China Could Make the First Alien Life Discovery With Its New Giant Telescope
The 21st-century space race will be decided by which superpower becomes the first to make contact with alien life. And it looks like China may beat everyone else to the punch.
China already operates the world's largest radio telescope, the 500-meter Aperture Spherical Telescope (FAST). But this week, the country also approved plans for the Xingjiang Qitai 110m Radio Telescope (QTT), a new telescope with a steerable dish that's 10 percent larger in diameter than the Green Bank telescope in West Virginia, which was previously the largest steerable telescope in the world. China's new telescope will have the ability to cover 75 percent of the sky.
Fully steerable radio telescopes like these are essential for detecting specific signals, as they can be moved, rotated, and aimed at specific targets. The telescope will operate at 150 MHz to 115 GHz, frequencies optimized to conduct research on gravitational waves, black holes and dark matter.
"The antenna, the world's largest, will be able to trace the origins of any signals received," said Song Huagang of the Chinese Academy of Sciences Xinjiang observatory in a statement.
"The new site in Shihezi is a sparsely populated foothill of Tianshan Mountains in northeast Xinjiang," the statement continues. "The mountain ranges surrounding the site will shield the telescope from electromagnetic noise." That shield is essential when researchers are trying to isolate a signal or potential communication. Though the Xinjiang observatory already has a 25-meter radio telescope, the new telescope is roughly 20 times larger.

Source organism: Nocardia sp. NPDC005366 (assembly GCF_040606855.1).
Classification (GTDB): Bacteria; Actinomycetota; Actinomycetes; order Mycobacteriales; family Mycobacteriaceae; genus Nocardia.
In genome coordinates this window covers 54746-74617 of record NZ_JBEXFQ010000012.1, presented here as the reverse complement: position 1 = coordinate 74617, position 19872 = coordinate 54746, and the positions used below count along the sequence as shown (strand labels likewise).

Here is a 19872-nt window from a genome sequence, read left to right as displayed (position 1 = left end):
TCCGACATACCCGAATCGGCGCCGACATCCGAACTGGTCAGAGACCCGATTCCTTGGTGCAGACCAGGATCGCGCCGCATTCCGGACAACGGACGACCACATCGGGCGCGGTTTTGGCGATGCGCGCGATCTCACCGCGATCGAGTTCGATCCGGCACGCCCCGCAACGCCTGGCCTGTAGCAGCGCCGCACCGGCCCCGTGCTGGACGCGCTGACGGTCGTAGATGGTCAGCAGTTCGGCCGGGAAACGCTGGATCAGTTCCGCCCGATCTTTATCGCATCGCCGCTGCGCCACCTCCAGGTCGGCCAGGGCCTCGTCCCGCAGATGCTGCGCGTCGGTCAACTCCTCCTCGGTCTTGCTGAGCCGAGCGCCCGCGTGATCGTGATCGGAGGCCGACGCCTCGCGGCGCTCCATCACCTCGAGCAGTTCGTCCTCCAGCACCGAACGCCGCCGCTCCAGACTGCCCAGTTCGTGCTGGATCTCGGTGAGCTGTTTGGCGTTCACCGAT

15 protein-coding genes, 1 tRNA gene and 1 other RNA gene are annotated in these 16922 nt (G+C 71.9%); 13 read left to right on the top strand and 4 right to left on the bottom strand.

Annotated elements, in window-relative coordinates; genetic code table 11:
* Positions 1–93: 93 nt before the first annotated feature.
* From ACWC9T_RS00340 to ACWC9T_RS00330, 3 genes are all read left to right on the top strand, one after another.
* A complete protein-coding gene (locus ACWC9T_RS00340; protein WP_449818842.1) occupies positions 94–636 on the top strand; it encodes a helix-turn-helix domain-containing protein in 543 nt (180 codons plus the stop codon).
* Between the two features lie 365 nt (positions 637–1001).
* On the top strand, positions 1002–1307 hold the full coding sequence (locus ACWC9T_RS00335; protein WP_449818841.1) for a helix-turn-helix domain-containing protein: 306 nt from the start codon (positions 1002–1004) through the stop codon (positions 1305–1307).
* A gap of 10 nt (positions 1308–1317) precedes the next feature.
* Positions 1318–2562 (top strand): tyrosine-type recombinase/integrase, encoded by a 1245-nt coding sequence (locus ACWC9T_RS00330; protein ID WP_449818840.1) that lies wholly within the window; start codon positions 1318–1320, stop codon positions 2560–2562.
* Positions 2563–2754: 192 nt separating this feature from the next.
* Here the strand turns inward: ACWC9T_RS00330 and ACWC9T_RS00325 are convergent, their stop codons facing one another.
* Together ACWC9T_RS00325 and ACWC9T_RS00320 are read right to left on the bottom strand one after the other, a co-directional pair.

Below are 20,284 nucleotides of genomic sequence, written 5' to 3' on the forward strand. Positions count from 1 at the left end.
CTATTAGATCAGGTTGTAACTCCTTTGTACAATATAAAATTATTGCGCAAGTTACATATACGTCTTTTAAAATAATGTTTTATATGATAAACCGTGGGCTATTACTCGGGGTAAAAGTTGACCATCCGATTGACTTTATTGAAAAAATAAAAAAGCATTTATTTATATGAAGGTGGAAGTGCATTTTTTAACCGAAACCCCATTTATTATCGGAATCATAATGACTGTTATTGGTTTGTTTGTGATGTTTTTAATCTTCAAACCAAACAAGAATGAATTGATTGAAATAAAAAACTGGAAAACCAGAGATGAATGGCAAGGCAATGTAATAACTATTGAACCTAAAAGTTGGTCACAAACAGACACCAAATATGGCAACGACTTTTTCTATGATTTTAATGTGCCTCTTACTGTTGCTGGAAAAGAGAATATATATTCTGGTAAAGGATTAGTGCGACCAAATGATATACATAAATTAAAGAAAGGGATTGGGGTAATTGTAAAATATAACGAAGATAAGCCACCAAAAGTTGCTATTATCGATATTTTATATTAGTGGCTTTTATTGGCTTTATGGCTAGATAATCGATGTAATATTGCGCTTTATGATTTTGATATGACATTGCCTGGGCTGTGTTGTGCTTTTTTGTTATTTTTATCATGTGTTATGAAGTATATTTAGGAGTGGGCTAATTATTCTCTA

the 500-meter FAST, launched in 2016, can cover some lower frequencies than QTT is able to cover, and together they have an overlapping coverage of 150 MHz and 3 GHz. This creates a sweet spot for researchers hopeful to discover alien life.
"It's a quiet space between prominent spectral lines created by hydrogen and hydroxyl, the constituents of water that is so central to life on Earth," said Doug Vakoch of METI International. "The partially overlapping frequency range of the QTT and FAST means that the detection of a candidate signal by one telescope can be followed up immediately by the other instrument, assuming the data is being analyzed in real time."
Other telescopes are pulling their weight in the search for alien life too, though. The ESPRESSO telescope, a network of four separate telescopes that uses mirrors each about the height of a person, can pick up the signatures of previously invisible exoplanets. Not to be outdone, NASA's Kepler telescope has discovered thousands of exoplanets that may sustain alien life, including a recent discovery of five new planets by civilians who reassessed old Kepler data .